The capital investment included the construction of two purpose built barges, a conveyor belt to move the aggregate 1400ft from Harleyford's Lea Pit near Denham to the canal side, loading and unloading wharves and a long reach grab to unload the barges at Hanson's depot. Help with some of the capital funding came from a Freight Facilities Grant from the Government and British Waterways (now The canal & River Trust) secured other funding to help with the unloading facilities at Stockley Park. Sometimes additional vessels were used to increase the tonnage delivered; tugs and pans, other barge types and narrow boats.

Harleyford Aggregates planned to extend the excavation area to a further 60,000 tonnes of aggregate, extending the life of the canal carrying facility. Once excavated, the area was be backfilled using inert materials be moved by barge too. In the event at the end of the initial contract in 2011 Hanson decided to source ‘in house’ as spare material was available, and the quarry extension and inert material options were not taken up for various reasons unconnected with use of the canal.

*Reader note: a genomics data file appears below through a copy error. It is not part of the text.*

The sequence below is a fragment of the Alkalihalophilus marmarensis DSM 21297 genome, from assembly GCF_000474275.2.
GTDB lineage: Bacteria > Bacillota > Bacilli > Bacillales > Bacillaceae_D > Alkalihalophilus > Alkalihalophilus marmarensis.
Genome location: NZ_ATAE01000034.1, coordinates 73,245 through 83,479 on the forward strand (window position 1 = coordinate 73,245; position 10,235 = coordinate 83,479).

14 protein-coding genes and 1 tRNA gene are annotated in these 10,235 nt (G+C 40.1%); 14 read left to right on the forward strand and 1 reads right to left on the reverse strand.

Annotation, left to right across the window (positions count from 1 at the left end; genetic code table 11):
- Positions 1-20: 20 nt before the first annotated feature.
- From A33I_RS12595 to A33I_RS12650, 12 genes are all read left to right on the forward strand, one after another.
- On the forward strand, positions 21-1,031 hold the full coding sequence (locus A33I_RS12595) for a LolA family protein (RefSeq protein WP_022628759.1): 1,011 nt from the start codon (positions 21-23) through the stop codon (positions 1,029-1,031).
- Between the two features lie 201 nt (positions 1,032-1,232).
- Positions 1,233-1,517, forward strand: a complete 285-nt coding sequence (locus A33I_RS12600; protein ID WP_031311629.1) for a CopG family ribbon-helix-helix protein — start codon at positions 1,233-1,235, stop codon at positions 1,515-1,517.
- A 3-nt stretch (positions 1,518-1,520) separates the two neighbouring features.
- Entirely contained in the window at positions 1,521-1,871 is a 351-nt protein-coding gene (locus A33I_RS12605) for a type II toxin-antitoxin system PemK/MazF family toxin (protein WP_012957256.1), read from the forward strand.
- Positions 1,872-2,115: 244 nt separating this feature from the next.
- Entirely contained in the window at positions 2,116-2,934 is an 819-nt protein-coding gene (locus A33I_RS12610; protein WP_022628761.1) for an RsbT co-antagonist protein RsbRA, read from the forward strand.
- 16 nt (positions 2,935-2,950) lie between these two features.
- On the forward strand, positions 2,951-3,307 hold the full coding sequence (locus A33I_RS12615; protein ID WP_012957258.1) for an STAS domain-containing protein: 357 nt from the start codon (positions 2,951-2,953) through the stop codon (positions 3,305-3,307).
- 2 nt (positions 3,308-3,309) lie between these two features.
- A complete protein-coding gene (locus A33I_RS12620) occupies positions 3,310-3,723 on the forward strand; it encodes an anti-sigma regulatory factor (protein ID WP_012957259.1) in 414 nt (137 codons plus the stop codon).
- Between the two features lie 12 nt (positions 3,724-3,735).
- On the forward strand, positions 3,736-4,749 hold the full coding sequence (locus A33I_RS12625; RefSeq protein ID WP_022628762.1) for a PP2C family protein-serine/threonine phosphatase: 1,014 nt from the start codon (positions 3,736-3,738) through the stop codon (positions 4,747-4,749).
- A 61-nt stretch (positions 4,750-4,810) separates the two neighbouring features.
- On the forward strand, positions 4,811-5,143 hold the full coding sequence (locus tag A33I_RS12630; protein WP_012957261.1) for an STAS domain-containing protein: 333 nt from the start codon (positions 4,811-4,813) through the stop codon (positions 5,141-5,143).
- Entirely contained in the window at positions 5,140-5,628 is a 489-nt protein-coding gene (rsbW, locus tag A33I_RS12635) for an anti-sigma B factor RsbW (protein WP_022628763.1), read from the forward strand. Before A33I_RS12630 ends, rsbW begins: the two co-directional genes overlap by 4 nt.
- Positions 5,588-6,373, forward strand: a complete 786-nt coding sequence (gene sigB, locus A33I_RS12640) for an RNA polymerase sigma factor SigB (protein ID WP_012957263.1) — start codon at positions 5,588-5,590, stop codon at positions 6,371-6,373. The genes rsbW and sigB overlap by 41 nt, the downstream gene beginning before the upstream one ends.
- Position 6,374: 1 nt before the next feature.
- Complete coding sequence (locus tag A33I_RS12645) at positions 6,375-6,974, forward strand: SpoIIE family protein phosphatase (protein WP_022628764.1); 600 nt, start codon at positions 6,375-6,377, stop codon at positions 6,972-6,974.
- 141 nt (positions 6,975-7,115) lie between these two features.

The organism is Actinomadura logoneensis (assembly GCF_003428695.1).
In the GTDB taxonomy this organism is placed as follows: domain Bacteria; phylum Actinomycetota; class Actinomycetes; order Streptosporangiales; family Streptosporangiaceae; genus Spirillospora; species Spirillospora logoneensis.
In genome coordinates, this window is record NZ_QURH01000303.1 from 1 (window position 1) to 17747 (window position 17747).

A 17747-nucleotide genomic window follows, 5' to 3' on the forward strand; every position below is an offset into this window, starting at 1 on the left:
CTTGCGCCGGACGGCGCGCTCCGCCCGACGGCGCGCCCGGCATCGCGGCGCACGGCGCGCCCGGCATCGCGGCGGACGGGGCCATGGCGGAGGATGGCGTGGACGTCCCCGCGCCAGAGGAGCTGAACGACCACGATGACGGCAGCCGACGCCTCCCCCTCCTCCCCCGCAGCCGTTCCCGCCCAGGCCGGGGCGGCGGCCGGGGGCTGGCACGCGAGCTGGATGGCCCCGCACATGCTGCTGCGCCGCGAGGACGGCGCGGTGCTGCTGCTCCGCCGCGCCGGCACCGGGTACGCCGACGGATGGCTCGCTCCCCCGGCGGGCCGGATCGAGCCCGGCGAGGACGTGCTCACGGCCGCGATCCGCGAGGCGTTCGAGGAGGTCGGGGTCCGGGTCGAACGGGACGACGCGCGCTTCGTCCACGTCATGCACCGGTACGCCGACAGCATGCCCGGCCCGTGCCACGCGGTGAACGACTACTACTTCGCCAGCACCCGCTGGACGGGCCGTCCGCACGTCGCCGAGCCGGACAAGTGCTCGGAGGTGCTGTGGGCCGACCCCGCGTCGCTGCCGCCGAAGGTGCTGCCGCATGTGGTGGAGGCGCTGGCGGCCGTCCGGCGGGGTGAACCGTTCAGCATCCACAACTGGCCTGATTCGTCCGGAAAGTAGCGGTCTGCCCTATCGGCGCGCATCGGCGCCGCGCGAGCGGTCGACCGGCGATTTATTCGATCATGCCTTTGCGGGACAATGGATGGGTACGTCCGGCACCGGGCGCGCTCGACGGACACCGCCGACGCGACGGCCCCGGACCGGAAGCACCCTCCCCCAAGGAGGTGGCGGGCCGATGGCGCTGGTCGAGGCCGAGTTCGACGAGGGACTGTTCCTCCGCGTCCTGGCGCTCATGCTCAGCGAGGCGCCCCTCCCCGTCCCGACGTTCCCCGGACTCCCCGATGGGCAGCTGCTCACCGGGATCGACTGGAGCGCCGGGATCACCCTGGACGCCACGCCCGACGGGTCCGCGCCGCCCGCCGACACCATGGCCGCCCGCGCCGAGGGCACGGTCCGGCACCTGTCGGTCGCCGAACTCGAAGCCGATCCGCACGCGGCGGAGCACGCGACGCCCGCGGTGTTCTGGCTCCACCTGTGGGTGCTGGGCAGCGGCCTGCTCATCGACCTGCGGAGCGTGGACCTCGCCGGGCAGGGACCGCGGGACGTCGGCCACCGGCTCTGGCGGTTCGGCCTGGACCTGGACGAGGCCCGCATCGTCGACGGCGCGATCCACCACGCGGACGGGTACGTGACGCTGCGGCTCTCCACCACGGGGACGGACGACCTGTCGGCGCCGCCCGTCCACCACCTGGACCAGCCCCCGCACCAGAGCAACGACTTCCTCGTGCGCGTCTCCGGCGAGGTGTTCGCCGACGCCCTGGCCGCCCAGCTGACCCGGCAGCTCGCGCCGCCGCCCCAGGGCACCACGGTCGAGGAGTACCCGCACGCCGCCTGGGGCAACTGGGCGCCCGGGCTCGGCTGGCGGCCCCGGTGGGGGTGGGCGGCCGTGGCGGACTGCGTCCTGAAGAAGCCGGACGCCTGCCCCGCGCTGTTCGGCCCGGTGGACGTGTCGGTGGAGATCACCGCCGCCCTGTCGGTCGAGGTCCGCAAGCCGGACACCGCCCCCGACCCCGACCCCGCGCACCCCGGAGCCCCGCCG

Hanson also supplies a variety of other aggregates from the Stockley Park depot. They regularly receive hundreds of tonnes of other aggregate by rail into their own sidings, off the Great Western line. Other possibilities have been discussed for canal transport ventures to or from their depot in the future.

Although this traffic has now ceased it demonstrates that the smaller waterways can be utilised for successful large scale movement of freight when the circumstances are right.

The advantages of using water transport include:

  • Cost effective